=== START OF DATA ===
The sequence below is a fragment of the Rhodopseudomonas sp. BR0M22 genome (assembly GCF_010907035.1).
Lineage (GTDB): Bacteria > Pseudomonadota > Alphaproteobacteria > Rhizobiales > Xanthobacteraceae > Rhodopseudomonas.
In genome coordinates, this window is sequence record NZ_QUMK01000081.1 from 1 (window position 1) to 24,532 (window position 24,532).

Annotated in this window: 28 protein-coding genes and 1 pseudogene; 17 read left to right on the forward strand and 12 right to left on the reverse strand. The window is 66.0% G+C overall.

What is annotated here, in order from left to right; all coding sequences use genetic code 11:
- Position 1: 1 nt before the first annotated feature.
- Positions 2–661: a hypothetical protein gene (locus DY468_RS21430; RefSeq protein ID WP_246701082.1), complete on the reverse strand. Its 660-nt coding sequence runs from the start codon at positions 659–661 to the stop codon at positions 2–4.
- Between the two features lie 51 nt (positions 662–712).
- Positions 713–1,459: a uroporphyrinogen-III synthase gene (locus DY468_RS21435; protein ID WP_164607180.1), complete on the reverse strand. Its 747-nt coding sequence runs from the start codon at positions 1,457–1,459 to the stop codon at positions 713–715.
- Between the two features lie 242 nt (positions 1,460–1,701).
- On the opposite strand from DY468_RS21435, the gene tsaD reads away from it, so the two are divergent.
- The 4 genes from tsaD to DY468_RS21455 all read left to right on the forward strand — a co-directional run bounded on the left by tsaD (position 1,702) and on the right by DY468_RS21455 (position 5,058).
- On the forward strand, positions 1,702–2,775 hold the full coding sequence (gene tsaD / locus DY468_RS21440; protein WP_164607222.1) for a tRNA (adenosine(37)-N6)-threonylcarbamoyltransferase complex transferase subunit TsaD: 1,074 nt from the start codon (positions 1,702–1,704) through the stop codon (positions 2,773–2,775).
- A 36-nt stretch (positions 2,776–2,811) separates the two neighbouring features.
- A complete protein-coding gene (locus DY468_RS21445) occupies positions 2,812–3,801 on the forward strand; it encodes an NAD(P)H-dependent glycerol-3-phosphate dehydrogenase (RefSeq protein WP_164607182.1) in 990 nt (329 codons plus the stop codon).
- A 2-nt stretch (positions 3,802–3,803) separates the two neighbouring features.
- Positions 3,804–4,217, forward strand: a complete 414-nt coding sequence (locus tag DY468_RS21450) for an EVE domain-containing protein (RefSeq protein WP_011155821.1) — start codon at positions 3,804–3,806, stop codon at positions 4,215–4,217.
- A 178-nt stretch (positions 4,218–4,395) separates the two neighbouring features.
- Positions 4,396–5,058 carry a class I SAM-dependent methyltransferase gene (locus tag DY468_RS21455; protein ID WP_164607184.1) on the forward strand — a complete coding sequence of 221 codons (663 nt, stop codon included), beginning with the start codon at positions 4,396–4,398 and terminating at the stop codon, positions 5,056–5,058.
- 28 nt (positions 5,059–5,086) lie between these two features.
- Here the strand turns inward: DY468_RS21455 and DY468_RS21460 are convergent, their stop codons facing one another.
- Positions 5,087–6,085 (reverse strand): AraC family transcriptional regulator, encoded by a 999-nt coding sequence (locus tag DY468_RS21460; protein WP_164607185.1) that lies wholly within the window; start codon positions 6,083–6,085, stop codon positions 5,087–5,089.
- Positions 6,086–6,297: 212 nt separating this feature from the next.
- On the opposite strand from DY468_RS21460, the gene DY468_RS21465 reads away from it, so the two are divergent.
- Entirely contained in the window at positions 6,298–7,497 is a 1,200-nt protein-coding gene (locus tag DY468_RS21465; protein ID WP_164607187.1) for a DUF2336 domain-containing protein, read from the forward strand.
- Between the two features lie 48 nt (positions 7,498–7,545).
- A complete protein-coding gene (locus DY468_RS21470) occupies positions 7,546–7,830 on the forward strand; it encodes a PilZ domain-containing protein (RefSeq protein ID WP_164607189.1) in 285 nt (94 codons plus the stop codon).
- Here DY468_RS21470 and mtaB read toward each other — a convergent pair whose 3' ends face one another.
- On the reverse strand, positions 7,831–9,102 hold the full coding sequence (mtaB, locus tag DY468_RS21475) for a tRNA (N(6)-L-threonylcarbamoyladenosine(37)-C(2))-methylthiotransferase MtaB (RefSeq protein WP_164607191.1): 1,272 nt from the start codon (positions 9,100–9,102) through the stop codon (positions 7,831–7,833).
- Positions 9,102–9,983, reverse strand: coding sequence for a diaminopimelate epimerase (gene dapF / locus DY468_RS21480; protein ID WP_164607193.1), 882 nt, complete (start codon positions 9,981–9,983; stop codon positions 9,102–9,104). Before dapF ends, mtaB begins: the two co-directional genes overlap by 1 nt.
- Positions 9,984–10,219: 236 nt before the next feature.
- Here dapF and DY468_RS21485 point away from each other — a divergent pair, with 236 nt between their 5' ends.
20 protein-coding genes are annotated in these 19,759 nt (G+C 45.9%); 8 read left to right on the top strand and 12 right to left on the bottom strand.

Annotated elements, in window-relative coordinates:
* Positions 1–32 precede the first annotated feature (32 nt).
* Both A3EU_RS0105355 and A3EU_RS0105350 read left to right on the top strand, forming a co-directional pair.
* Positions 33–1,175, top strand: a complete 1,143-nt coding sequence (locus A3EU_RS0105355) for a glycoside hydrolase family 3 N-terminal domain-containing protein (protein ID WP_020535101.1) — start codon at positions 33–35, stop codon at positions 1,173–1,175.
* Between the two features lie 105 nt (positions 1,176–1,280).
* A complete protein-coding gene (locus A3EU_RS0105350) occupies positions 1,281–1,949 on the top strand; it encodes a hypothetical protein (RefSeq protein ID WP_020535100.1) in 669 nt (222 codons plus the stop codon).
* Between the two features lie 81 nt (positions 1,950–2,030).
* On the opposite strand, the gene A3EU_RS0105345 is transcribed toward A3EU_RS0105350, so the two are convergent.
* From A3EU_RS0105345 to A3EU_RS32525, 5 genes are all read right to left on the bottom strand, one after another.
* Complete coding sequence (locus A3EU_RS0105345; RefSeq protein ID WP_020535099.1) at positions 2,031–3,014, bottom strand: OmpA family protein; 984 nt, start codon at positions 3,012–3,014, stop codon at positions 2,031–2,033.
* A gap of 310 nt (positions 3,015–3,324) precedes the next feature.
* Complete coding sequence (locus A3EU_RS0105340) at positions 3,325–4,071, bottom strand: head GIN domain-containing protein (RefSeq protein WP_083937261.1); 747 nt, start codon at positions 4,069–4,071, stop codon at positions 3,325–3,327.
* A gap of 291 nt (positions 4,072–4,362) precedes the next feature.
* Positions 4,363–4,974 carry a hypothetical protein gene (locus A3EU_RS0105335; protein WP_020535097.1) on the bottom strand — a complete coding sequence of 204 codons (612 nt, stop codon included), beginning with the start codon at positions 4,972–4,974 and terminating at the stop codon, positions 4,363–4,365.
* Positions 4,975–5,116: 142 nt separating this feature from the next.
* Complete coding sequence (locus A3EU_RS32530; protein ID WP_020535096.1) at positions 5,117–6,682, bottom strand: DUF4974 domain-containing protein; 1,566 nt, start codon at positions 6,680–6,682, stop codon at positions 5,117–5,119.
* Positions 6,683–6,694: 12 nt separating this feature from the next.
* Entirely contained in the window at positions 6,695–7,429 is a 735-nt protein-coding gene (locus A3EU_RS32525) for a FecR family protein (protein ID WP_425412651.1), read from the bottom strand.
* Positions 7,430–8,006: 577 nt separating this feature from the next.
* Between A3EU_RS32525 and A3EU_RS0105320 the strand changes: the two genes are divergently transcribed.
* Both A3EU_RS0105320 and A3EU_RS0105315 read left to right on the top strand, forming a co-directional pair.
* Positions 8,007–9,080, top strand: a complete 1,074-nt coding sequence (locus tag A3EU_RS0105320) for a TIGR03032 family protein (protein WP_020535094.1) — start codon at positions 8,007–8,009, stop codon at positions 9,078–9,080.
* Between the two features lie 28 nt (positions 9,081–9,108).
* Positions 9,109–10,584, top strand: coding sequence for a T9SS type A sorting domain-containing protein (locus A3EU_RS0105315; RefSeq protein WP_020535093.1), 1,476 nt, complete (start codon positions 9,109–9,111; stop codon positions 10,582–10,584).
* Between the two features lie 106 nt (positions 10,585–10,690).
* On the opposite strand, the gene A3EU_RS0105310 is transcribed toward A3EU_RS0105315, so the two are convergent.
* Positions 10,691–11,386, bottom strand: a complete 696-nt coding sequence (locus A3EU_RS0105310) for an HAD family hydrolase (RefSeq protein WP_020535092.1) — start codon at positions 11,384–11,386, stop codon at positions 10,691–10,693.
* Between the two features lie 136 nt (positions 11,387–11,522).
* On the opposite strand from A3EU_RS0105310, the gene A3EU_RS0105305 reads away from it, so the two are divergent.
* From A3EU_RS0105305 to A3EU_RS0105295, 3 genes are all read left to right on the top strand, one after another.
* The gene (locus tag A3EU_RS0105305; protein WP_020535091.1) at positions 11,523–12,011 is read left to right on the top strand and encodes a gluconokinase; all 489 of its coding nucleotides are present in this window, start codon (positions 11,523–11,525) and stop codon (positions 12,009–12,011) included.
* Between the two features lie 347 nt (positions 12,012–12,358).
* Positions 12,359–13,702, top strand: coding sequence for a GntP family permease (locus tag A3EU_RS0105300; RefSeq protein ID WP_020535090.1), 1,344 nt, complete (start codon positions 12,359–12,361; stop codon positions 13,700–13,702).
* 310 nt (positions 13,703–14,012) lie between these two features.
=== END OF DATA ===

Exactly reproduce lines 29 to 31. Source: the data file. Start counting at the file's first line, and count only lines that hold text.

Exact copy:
- On the reverse strand, positions 7,831–9,102 hold the full coding sequence (mtaB, locus tag DY468_RS21475) for a tRNA (N(6)-L-threonylcarbamoyladenosine(37)-C(2))-methylthiotransferase MtaB (RefSeq protein WP_164607191.1): 1,272 nt from the start codon (positions 9,100–9,102) through the stop codon (positions 7,831–7,833).
- Positions 9,102–9,983, reverse strand: coding sequence for a diaminopimelate epimerase (gene dapF / locus DY468_RS21480; protein ID WP_164607193.1), 882 nt, complete (start codon positions 9,981–9,983; stop codon positions 9,102–9,104). Before dapF ends, mtaB begins: the two co-directional genes overlap by 1 nt.
- Positions 9,984–10,219: 236 nt before the next feature.